Zespri will decide near the end of this year if it will commercially release two new varieties to market after years of research into each via its plant breeding programme.
Zespri chief executive Dan Mathieson says a red kiwifruit variety the kiwifruit marketer has been trialing in its export market of Singapore for the last few seasons, and in New Zealand supermarkets this year, has seen an exceptional consumer response.
“It’s gone particularly well in our trial market in Singapore – we sold out within a couple of weeks this season,” says Dan, who gave a media briefing at Zespri’s tent at Fieldays last month.
“And we had 30,000 trays for NZ consumers this season – that has gone very well with a very strong response to the taste and the colour.
“It is quite significantly different when you see it and this has driven a greater level of interest for some time in the kiwifruit range, which is pretty exciting.”
Dan says Zespri is currently gathering all data around the possible commercialisation of a red variety and hopes to make a decision about its future this December.
“A couple of challenges still exist around storage and that when the fruit is stored at ambient tempera-ture it tends to ripen more quickly than our other varieties, but we believe these can be overcome in future.”
Asked if a red’s licence fees would fall into a similar field as that of the SunGold variety, Zespri’s chief grower and alliances officer David Courtney says the details are still being developed.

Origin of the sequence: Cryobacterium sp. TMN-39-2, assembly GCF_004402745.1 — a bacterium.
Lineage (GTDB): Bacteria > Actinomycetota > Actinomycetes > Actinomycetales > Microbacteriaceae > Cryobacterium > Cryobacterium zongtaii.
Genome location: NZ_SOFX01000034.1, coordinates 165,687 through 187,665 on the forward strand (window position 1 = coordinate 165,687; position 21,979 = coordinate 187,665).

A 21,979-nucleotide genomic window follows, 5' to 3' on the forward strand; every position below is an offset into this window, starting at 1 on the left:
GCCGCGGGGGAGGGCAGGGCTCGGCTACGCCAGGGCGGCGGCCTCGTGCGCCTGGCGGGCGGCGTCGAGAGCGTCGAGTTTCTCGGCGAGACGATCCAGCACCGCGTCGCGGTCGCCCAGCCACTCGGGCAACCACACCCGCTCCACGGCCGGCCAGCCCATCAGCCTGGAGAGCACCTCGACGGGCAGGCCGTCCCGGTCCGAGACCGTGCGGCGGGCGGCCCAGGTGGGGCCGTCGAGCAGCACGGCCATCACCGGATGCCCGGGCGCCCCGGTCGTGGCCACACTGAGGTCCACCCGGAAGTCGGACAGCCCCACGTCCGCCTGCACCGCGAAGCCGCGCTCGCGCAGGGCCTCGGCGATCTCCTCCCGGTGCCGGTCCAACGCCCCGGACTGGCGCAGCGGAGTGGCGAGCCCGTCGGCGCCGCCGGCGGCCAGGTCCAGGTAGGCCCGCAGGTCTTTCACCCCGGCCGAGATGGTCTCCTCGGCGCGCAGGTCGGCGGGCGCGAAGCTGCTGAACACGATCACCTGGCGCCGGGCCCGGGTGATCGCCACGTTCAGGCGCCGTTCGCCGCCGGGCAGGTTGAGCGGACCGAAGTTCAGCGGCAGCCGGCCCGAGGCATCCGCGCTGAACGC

“We haven’t decided how we’ll release, let alone if we release it,” says David, who says the current price of SunGold licence reflects its current return and also the fact it is a proven variety.
Meanwhile, the aim of a new Zespri Green variety, which is also being considered for commercialisation, is to start the season with a green that’s best meeting the needs of consumers and that is available earlier, ready-to-eat earlier and provides a better taste when picked earlier. “It’s a sweeter flavour that’s ready-to-eat, which Haywards struggles to deliver early in the season,” says Dan.
“So getting that early window to sell a green is the opportunity we’re chasing, and then transition into Hayward as the season goes along.
Dan says Zespri consumers have been telling them for a long time they went ready-to-eat green kiwifruit. “They love the health and nutrition but they want it in the most convenient format possible –ready-to-eat when they buy it off the supermarket shelf.
“And this is one reason SunGold has done so well – and why weekly sales run rates for green aren’t as strong.”
Asked if a red variety would cannibalise Zespri’s green or gold varieties in the market, Dan says the aim of such a release would be “to grow the market”.
David says when the Zespri brand began in 1997 it sold around 50 million trays of green fruit. “This year we’ll do around 70-odd million trays of gold and 60-odd million trays of green, so we’re doing three times as much volume.
“And yes there’s some interaction between the two – some consumers switch from one variety to the other. But it doesn’t happen one-for-one.
“So with red we imagine it will be the same – it may have a small impact on the other two varieties but it will bring new consumers into the fruit category that have never tried it before. That’s the strategy.”
Dan says one benefit of the red variety is it comes early in the season – “so there’s real opportunity to start the season with a lovely red and then transition through to SunGold and green”.
“Ultimately, the answer is – if the red is released commercially, the consumer will decide,” says Dan.
“What we need to do is ensure we have a range of products available for consumers that meet different needs. Then the consumer will tell us what they prefer through their purchase behaviour.”